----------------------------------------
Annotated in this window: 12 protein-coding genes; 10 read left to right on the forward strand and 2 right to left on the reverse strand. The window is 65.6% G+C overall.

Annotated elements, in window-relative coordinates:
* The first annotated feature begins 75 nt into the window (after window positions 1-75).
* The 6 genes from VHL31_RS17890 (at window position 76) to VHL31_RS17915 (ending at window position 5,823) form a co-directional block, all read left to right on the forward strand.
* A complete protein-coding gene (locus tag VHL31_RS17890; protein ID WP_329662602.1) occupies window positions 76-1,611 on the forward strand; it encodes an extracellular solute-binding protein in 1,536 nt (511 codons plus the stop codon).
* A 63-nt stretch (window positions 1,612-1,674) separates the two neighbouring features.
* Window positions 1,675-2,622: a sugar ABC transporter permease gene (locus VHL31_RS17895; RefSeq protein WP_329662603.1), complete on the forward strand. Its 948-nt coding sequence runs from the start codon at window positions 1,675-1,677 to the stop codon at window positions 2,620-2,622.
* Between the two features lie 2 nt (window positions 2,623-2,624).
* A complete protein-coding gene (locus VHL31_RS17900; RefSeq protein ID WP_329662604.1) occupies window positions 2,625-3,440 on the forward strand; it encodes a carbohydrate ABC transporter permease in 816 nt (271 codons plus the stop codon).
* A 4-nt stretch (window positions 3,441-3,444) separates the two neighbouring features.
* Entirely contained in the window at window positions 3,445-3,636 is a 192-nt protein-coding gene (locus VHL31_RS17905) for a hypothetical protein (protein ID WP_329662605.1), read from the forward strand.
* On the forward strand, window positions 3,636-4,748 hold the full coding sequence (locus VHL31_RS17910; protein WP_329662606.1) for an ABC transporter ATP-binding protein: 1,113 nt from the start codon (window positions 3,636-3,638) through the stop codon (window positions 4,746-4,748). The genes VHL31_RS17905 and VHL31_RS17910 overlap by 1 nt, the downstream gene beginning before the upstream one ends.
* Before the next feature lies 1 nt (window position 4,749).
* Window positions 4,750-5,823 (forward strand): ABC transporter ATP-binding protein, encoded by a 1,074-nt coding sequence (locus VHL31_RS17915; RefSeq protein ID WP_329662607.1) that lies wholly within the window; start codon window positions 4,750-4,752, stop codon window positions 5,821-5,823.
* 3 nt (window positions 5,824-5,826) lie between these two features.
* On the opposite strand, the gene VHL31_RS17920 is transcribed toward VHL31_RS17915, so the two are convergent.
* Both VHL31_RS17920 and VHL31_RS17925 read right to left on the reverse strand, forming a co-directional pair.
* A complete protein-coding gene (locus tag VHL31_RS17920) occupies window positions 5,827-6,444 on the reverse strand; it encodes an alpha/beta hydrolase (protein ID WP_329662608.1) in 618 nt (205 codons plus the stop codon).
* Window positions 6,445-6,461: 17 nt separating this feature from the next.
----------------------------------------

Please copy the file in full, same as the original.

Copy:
Annotated in this window: 12 protein-coding genes; 10 read left to right on the forward strand and 2 right to left on the reverse strand. The window is 65.6% G+C overall.

Annotated elements, in window-relative coordinates:
* The first annotated feature begins 75 nt into the window (after window positions 1-75).
* The 6 genes from VHL31_RS17890 (at window position 76) to VHL31_RS17915 (ending at window position 5,823) form a co-directional block, all read left to right on the forward strand.
* A complete protein-coding gene (locus tag VHL31_RS17890; protein ID WP_329662602.1) occupies window positions 76-1,611 on the forward strand; it encodes an extracellular solute-binding protein in 1,536 nt (511 codons plus the stop codon).
* A 63-nt stretch (window positions 1,612-1,674) separates the two neighbouring features.
* Window positions 1,675-2,622: a sugar ABC transporter permease gene (locus VHL31_RS17895; RefSeq protein WP_329662603.1), complete on the forward strand. Its 948-nt coding sequence runs from the start codon at window positions 1,675-1,677 to the stop codon at window positions 2,620-2,622.
* Between the two features lie 2 nt (window positions 2,623-2,624).
* A complete protein-coding gene (locus VHL31_RS17900; RefSeq protein ID WP_329662604.1) occupies window positions 2,625-3,440 on the forward strand; it encodes a carbohydrate ABC transporter permease in 816 nt (271 codons plus the stop codon).
* A 4-nt stretch (window positions 3,441-3,444) separates the two neighbouring features.
* Entirely contained in the window at window positions 3,445-3,636 is a 192-nt protein-coding gene (locus VHL31_RS17905) for a hypothetical protein (protein ID WP_329662605.1), read from the forward strand.
* On the forward strand, window positions 3,636-4,748 hold the full coding sequence (locus VHL31_RS17910; protein WP_329662606.1) for an ABC transporter ATP-binding protein: 1,113 nt from the start codon (window positions 3,636-3,638) through the stop codon (window positions 4,746-4,748). The genes VHL31_RS17905 and VHL31_RS17910 overlap by 1 nt, the downstream gene beginning before the upstream one ends.
* Before the next feature lies 1 nt (window position 4,749).
* Window positions 4,750-5,823 (forward strand): ABC transporter ATP-binding protein, encoded by a 1,074-nt coding sequence (locus VHL31_RS17915; RefSeq protein ID WP_329662607.1) that lies wholly within the window; start codon window positions 4,750-4,752, stop codon window positions 5,821-5,823.
* 3 nt (window positions 5,824-5,826) lie between these two features.
* On the opposite strand, the gene VHL31_RS17920 is transcribed toward VHL31_RS17915, so the two are convergent.
* Both VHL31_RS17920 and VHL31_RS17925 read right to left on the reverse strand, forming a co-directional pair.
* A complete protein-coding gene (locus tag VHL31_RS17920) occupies window positions 5,827-6,444 on the reverse strand; it encodes an alpha/beta hydrolase (protein ID WP_329662608.1) in 618 nt (205 codons plus the stop codon).
* Window positions 6,445-6,461: 17 nt separating this feature from the next.